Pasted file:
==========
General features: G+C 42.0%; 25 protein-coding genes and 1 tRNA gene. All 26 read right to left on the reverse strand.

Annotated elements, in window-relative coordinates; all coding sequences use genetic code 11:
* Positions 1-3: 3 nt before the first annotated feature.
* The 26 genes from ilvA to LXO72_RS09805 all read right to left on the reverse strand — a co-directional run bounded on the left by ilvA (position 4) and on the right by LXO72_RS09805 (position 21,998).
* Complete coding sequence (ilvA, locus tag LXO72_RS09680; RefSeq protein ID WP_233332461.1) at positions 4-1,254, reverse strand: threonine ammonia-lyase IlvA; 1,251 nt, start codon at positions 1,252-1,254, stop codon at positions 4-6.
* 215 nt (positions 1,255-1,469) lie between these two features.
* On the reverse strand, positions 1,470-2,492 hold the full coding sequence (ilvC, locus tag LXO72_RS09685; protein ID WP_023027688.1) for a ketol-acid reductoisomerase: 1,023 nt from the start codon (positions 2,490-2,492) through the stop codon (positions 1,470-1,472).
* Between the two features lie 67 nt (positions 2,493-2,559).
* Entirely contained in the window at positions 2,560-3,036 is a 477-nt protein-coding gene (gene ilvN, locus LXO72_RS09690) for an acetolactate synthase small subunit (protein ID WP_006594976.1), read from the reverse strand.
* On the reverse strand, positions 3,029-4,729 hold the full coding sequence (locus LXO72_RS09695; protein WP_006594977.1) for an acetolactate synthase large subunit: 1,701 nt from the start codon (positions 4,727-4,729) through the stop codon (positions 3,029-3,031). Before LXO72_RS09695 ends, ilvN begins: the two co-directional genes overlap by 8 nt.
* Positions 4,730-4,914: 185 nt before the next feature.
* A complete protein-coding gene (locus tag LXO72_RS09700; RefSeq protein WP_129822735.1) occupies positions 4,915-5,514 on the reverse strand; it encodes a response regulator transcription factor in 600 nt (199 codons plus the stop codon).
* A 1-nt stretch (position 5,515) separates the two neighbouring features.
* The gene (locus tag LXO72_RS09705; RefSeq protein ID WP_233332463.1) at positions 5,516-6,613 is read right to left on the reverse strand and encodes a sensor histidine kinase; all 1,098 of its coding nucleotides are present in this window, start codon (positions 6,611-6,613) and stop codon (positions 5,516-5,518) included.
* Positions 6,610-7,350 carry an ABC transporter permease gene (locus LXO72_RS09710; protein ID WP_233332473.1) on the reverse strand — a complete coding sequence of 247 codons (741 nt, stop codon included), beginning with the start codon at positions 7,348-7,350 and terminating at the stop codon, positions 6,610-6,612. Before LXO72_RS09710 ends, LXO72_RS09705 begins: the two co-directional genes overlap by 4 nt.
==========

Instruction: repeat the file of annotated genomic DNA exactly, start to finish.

General features: G+C 42.0%; 25 protein-coding genes and 1 tRNA gene. All 26 read right to left on the reverse strand.

Annotated elements, in window-relative coordinates; all coding sequences use genetic code 11:
* Positions 1-3: 3 nt before the first annotated feature.
* The 26 genes from ilvA to LXO72_RS09805 all read right to left on the reverse strand — a co-directional run bounded on the left by ilvA (position 4) and on the right by LXO72_RS09805 (position 21,998).
* Complete coding sequence (ilvA, locus tag LXO72_RS09680; RefSeq protein ID WP_233332461.1) at positions 4-1,254, reverse strand: threonine ammonia-lyase IlvA; 1,251 nt, start codon at positions 1,252-1,254, stop codon at positions 4-6.
* 215 nt (positions 1,255-1,469) lie between these two features.
* On the reverse strand, positions 1,470-2,492 hold the full coding sequence (ilvC, locus tag LXO72_RS09685; protein ID WP_023027688.1) for a ketol-acid reductoisomerase: 1,023 nt from the start codon (positions 2,490-2,492) through the stop codon (positions 1,470-1,472).
* Between the two features lie 67 nt (positions 2,493-2,559).
* Entirely contained in the window at positions 2,560-3,036 is a 477-nt protein-coding gene (gene ilvN, locus LXO72_RS09690) for an acetolactate synthase small subunit (protein ID WP_006594976.1), read from the reverse strand.
* On the reverse strand, positions 3,029-4,729 hold the full coding sequence (locus LXO72_RS09695; protein WP_006594977.1) for an acetolactate synthase large subunit: 1,701 nt from the start codon (positions 4,727-4,729) through the stop codon (positions 3,029-3,031). Before LXO72_RS09695 ends, ilvN begins: the two co-directional genes overlap by 8 nt.
* Positions 4,730-4,914: 185 nt before the next feature.
* A complete protein-coding gene (locus tag LXO72_RS09700; RefSeq protein WP_129822735.1) occupies positions 4,915-5,514 on the reverse strand; it encodes a response regulator transcription factor in 600 nt (199 codons plus the stop codon).
* A 1-nt stretch (position 5,515) separates the two neighbouring features.
* The gene (locus tag LXO72_RS09705; RefSeq protein ID WP_233332463.1) at positions 5,516-6,613 is read right to left on the reverse strand and encodes a sensor histidine kinase; all 1,098 of its coding nucleotides are present in this window, start codon (positions 6,611-6,613) and stop codon (positions 5,516-5,518) included.
* Positions 6,610-7,350 carry an ABC transporter permease gene (locus LXO72_RS09710; protein ID WP_233332473.1) on the reverse strand — a complete coding sequence of 247 codons (741 nt, stop codon included), beginning with the start codon at positions 7,348-7,350 and terminating at the stop codon, positions 6,610-6,612. Before LXO72_RS09710 ends, LXO72_RS09705 begins: the two co-directional genes overlap by 4 nt.